EGU General Assembly 2023
© Author(s) 2023. This work is distributed under
the Creative Commons Attribution 4.0 License.

Comparability of Deep Learning Techniques for Calving Front Segmentation in SAR Imagery

Nora Gourmelon1, Thorsten Seehaus2, Matthias Braun2, Andreas Maier1, and Vincent Christlein1
Nora Gourmelon et al.
  • 1Pattern Recognition Lab, Friedrich-Alexander-Universität Erlangen-Nürnberg, Germany
  • 2Institut für Geographie, Friedrich-Alexander-Universität Erlangen-Nürnberg, Germany

Monitoring glacier change processes leads to a better understanding of how glaciers respond to various external forcings. For sub-annual remote sensing, Synthetic Aperture Radar (SAR) imagery is indispensable, as polar night and cloud cover limit the temporal continuity of optical imagery. Especially with the launch of the Sentinel-1 mission, the availability of suitable SAR imagery has increased substantially. This high amount of data leads to another challenge: Manual inspection is no longer feasible. Therefore, in recent years, many studies applied deep learning to automate the segmentation of calving fronts in satellite imagery. To ensure comparability between different deep learning models, they must be trained and tested on the same data with a predefined test set and evaluated with the same metrics. A dataset intended to be used for this purpose is called a benchmark dataset and needs to provide the ready-to-use satellite imagery and the corresponding calving front labels. Gourmelon et al. [1] provide such a dataset for SAR imagery of calving fronts called CaFFe ( CaFFe includes multi-mission data (ERS-1/2, RADARSAT 1, Envisat, ALOS, Sentinel-1A/B, TerraSAR-X, and TanDEM-X), providing a spatial resolution between 6 and 20 meters and covering the period from 1996 to 2020. It contains images of seven glaciers from Antarctica to Greenland and Alaska. For each of the 681 images contained in the benchmark, two labels are provided: One displaying the calving front versus background and the other showing different zones (ocean, rock outcrops, glacier area, and no information available). CaFFe is split into a train set and a predefined out-of-sample test set, which comprises all images from two of the seven glaciers. A split of the train set into training and validation is not specified, as different approaches like cross-validation shall be possible. The benchmark covers a wide variety of different conditions to capture the variability of SAR calving front images. For example, images with open oceans and images with ice-melange-covered oceans are included in the dataset. Especially including images featuring ice-melange is of great importance, as deep learning models have shown difficulties in accurately segmenting calving fronts under this condition. Including images with ice-melange in the train set helps models to learn accurate predictions even under these circumstances.  Adding such images to the test set ensures that evaluated models are able to cope with ice melange. The test set of CaFFe is specifically designed to be challenging, such that the generalizability of models to different conditions and spatial transferability even to other continents can be verified. Gourmelon et al. provide baselines (one for each of the available labels) complementing the benchmark dataset. Current collaborative work aims to evaluate recently published deep learning techniques for calving front extraction on CaFFe and compare it with the baselines.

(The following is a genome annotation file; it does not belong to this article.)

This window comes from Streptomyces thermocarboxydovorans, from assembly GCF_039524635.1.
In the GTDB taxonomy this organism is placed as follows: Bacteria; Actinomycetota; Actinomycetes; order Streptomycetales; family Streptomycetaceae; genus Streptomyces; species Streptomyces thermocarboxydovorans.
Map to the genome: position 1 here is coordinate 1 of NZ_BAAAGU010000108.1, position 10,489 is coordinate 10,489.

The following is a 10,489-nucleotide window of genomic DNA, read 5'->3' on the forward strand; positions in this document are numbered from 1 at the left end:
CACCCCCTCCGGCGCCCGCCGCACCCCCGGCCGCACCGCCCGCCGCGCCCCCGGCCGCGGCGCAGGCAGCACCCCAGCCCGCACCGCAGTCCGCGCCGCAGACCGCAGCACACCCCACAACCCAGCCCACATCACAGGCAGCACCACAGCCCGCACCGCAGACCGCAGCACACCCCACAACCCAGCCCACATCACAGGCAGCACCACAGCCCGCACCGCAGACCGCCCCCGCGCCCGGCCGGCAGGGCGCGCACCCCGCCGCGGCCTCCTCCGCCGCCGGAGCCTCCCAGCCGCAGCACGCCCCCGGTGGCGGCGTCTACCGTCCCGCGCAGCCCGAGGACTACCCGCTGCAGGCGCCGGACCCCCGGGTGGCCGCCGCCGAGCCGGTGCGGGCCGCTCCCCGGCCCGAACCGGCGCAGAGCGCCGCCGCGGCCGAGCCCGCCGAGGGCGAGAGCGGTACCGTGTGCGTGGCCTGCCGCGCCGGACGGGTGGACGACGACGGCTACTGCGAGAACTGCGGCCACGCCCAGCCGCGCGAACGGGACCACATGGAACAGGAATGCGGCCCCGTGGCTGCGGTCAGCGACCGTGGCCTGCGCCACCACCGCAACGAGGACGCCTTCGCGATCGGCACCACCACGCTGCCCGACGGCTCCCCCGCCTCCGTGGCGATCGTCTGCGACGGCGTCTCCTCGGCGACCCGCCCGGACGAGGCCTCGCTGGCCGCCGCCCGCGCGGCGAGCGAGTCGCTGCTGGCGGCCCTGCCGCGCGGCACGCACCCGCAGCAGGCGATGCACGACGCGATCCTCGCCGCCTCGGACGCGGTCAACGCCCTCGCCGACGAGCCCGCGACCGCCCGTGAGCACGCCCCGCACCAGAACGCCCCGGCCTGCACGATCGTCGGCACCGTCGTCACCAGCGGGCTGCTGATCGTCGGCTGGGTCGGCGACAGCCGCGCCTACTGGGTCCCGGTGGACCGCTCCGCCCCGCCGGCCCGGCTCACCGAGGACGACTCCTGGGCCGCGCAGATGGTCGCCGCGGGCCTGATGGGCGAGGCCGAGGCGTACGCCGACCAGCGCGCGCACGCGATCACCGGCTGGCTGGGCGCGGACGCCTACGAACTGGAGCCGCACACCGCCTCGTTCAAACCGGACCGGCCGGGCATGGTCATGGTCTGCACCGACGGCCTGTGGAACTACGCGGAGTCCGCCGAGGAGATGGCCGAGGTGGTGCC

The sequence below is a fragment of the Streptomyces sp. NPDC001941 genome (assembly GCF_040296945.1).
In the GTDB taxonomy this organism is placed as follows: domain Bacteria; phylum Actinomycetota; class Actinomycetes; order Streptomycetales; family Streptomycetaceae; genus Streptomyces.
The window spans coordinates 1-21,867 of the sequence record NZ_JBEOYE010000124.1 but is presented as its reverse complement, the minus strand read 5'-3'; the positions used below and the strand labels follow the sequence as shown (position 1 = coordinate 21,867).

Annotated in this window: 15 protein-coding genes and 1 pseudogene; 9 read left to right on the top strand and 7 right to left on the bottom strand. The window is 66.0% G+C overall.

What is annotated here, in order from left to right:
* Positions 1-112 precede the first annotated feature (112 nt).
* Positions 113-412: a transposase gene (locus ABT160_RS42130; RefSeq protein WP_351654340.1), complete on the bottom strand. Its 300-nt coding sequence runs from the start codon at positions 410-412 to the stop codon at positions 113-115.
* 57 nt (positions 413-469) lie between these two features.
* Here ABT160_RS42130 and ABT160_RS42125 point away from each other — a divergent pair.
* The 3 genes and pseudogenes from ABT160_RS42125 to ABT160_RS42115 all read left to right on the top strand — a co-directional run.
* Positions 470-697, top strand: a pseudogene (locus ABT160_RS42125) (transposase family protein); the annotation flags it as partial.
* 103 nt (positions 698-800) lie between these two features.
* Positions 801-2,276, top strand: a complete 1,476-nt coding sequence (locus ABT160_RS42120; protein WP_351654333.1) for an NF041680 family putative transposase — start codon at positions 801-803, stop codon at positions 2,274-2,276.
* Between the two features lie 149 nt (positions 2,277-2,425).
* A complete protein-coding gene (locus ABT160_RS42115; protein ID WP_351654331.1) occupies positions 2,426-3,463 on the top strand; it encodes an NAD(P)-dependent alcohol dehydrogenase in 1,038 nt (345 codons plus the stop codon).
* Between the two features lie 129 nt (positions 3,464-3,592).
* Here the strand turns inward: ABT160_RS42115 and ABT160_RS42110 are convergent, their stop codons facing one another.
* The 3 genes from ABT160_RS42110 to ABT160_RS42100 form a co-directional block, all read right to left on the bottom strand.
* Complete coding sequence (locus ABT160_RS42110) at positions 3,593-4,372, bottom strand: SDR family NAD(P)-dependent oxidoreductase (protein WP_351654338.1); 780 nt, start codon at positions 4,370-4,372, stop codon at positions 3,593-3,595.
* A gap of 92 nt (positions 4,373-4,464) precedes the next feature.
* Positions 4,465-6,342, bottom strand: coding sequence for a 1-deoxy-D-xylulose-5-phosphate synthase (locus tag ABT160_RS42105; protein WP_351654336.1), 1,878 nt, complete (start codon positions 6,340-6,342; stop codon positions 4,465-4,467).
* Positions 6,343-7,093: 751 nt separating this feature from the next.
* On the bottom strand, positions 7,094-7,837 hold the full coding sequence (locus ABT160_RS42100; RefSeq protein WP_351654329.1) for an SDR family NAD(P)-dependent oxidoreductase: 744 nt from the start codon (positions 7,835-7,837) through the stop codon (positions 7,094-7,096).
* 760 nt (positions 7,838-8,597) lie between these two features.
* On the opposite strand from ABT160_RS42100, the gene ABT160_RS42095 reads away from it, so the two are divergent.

[1] N. Gourmelon, T. Seehaus, M. Braun, A. Maier, and V. Christlein: "Calving Fronts and Where to Find Them: A Benchmark Dataset and Methodology for Automatic Glacier Calving Front Extraction from SAR Imagery," Earth System Science Data, vol. 14, no. 9, pp. 4287-4313, 2022, doi: 10.5194/essd-14-4287-2022.

How to cite: Gourmelon, N., Seehaus, T., Braun, M., Maier, A., and Christlein, V.: Comparability of Deep Learning Techniques for Calving Front Segmentation in SAR Imagery, EGU General Assembly 2023, Vienna, Austria, 24–28 Apr 2023, EGU23-5069,, 2023.